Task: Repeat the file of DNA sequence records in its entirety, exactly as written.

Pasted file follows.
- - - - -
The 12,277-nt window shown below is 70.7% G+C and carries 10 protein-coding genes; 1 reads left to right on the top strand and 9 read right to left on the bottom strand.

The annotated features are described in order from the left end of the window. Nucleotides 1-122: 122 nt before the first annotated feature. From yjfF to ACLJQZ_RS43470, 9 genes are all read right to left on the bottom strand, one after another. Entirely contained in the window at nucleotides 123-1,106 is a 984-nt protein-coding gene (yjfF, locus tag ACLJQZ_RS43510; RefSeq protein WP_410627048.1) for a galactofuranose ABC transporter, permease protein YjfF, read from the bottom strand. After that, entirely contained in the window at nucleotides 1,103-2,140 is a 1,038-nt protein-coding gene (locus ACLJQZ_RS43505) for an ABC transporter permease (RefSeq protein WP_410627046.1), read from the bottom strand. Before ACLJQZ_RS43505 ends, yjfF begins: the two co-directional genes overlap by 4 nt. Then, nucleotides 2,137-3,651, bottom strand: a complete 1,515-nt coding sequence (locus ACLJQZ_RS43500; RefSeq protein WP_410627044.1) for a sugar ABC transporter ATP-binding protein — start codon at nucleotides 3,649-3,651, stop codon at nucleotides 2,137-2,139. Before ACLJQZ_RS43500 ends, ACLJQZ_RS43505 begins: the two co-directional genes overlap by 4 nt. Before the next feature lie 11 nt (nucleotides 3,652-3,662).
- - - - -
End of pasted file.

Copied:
The 12,277-nt window shown below is 70.7% G+C and carries 10 protein-coding genes; 1 reads left to right on the top strand and 9 read right to left on the bottom strand.

The annotated features are described in order from the left end of the window. Nucleotides 1-122: 122 nt before the first annotated feature. From yjfF to ACLJQZ_RS43470, 9 genes are all read right to left on the bottom strand, one after another. Entirely contained in the window at nucleotides 123-1,106 is a 984-nt protein-coding gene (yjfF, locus tag ACLJQZ_RS43510; RefSeq protein WP_410627048.1) for a galactofuranose ABC transporter, permease protein YjfF, read from the bottom strand. After that, entirely contained in the window at nucleotides 1,103-2,140 is a 1,038-nt protein-coding gene (locus ACLJQZ_RS43505) for an ABC transporter permease (RefSeq protein WP_410627046.1), read from the bottom strand. Before ACLJQZ_RS43505 ends, yjfF begins: the two co-directional genes overlap by 4 nt. Then, nucleotides 2,137-3,651, bottom strand: a complete 1,515-nt coding sequence (locus ACLJQZ_RS43500; RefSeq protein WP_410627044.1) for a sugar ABC transporter ATP-binding protein — start codon at nucleotides 3,649-3,651, stop codon at nucleotides 2,137-2,139. Before ACLJQZ_RS43500 ends, ACLJQZ_RS43505 begins: the two co-directional genes overlap by 4 nt. Before the next feature lie 11 nt (nucleotides 3,652-3,662).